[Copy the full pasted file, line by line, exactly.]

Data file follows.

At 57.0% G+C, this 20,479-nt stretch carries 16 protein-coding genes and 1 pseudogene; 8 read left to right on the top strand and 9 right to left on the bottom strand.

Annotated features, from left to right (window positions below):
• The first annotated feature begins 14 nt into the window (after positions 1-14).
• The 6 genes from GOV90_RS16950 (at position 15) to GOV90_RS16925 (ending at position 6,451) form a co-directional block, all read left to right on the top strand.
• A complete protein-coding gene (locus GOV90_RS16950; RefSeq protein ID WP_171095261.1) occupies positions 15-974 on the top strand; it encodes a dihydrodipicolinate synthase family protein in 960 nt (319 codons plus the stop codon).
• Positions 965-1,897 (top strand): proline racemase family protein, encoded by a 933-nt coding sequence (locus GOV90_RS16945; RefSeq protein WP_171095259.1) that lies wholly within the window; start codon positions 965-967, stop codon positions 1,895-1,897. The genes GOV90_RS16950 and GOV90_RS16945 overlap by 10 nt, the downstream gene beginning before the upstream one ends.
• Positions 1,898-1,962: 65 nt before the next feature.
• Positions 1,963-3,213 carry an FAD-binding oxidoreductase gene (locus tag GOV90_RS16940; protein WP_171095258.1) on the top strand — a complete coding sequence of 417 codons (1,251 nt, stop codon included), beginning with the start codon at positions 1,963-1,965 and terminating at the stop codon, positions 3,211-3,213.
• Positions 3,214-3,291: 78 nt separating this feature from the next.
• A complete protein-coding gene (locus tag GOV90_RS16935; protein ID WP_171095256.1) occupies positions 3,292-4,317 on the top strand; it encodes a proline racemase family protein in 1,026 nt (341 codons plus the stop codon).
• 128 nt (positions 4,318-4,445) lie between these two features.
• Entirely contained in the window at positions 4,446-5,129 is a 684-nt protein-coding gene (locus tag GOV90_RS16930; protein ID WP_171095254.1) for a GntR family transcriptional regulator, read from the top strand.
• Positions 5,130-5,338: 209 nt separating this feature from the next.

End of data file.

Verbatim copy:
At 57.0% G+C, this 20,479-nt stretch carries 16 protein-coding genes and 1 pseudogene; 8 read left to right on the top strand and 9 right to left on the bottom strand.

Annotated features, from left to right (window positions below):
• The first annotated feature begins 14 nt into the window (after positions 1-14).
• The 6 genes from GOV90_RS16950 (at position 15) to GOV90_RS16925 (ending at position 6,451) form a co-directional block, all read left to right on the top strand.
• A complete protein-coding gene (locus GOV90_RS16950; RefSeq protein ID WP_171095261.1) occupies positions 15-974 on the top strand; it encodes a dihydrodipicolinate synthase family protein in 960 nt (319 codons plus the stop codon).
• Positions 965-1,897 (top strand): proline racemase family protein, encoded by a 933-nt coding sequence (locus GOV90_RS16945; RefSeq protein WP_171095259.1) that lies wholly within the window; start codon positions 965-967, stop codon positions 1,895-1,897. The genes GOV90_RS16950 and GOV90_RS16945 overlap by 10 nt, the downstream gene beginning before the upstream one ends.
• Positions 1,898-1,962: 65 nt before the next feature.
• Positions 1,963-3,213 carry an FAD-binding oxidoreductase gene (locus tag GOV90_RS16940; protein WP_171095258.1) on the top strand — a complete coding sequence of 417 codons (1,251 nt, stop codon included), beginning with the start codon at positions 1,963-1,965 and terminating at the stop codon, positions 3,211-3,213.
• Positions 3,214-3,291: 78 nt separating this feature from the next.
• A complete protein-coding gene (locus tag GOV90_RS16935; protein ID WP_171095256.1) occupies positions 3,292-4,317 on the top strand; it encodes a proline racemase family protein in 1,026 nt (341 codons plus the stop codon).
• 128 nt (positions 4,318-4,445) lie between these two features.
• Entirely contained in the window at positions 4,446-5,129 is a 684-nt protein-coding gene (locus tag GOV90_RS16930; protein ID WP_171095254.1) for a GntR family transcriptional regulator, read from the top strand.
• Positions 5,130-5,338: 209 nt separating this feature from the next.